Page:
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at the end of all your lines

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Tara can barely keep the tears from falling down her face as she thinks about tomorrow and the coming days, the end of everything she’s ever known.

“I love you,” she whispers, not even sure if Sophie can hear the words over the wind sweeping past the train.

Sophie doesn’t even turn around as she says in a low voice, “I know.”

Then there is only silence between them, and it doesn’t hurt any more than it has before.

This is the day Tara’s life begins. At the age of twenty, she has completed her two-year internship underneath the escort for District Seven, and since the escort for District Two has just retired, there is an opening waiting to be filled.

It helps that Tara is the only intern graduating this year. Most barely make it through the first year. They are too soft, horrified by the system and scrambling to go back to relative safety where it’s all only a television show and not real, not actually the lives of children on the line.

But Tara has managed to endure, and as her reward, she is assigned to District Four.

“What happened to Victor?”

This isn’t the greeting Tara expected, but she manages to force a smile onto her face and say, “He was promoted. To District Two. I’m the new escort for District Four.”

Her statement is met with an eye roll from Sophie Devereaux, who then turns around to stare out the window. The old woman beside her, Mags, sighs and smiles in apology at Tara.

“I’m sorry for the rude greeting, Ms. Cole. Sophie is our newest victor and hasn’t learned the appropriate way to behave yet.” Mags moves closer and shakes Tara’s hand gently. “I’m sure you understand.”

Of course, Tara already knows about Sophie Devereaux, especially since Sophie just won the Hunger Games the previous year. It’s rather hard to not stare at her, actually, because Sophie is bathed in sunlight streaming through the window and she appears to glow, beautiful.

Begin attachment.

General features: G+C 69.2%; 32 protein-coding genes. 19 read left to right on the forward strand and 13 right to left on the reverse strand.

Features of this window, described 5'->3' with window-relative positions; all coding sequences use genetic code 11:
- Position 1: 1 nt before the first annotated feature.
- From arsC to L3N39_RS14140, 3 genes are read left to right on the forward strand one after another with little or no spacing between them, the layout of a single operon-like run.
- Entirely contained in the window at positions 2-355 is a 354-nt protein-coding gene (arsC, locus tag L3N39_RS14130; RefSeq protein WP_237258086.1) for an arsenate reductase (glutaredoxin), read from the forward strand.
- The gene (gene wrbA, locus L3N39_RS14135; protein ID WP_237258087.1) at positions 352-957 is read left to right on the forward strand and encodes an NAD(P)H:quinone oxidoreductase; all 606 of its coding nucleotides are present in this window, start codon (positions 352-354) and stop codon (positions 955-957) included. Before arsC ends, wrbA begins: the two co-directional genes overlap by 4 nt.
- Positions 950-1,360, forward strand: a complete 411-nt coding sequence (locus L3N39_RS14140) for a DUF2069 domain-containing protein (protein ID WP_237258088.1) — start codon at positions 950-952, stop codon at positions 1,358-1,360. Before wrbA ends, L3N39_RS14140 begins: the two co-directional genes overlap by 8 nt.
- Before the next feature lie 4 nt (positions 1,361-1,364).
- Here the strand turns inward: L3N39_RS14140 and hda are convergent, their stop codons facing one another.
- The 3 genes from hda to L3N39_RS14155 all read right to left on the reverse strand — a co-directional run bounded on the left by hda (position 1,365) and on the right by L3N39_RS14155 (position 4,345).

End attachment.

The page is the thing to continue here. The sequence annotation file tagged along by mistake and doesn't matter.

Looking directly at Mags, Tara notices the steely glint underneath the warmth of her blue eyes and shivers. “Yes, I do understand.”

There is one thing all of her training has never prepared Tara for: Victors, as a whole, tend to be frightening people.

Tara finds Sophie in the living area of the District Four apartments. Their two tributes had died earlier that day in a brutal attack led by the Careers from District One. It's not something Tara's training had prepared her for, the grief and anger. She knows and understands the reasons for the Hunger Games, can rattle them off without thinking, but it's different when she knows them, knows that pretty, seventeen-year-old Talia left behind her first love, and thirteen-year-old Sebastian only wanted to have a boat of his very own one day. Tara is pretty sure that this nightmare of a world is not what she was promised.

Sophie looks up from her glass and smiles so bitterly that Tara feels it cut straight to her bones. "Not exactly as glamorous as you imagined, is it?"

"It's...different," Tara says quietly, sitting down across from Sophie.

"It's murder." Sophie stares at Tara with dark, accusing eyes. "They're just kids."

Tara opens her mouth to argue, to list out all the facts adn reasons because saying things like this, even thinking them, is treason. A second later, though, she catches the triumphant tilt of Sophie's chin, drunkenness blurring the sharp edges of fury. Breathing in sharply, Tara drops her eyes and waits.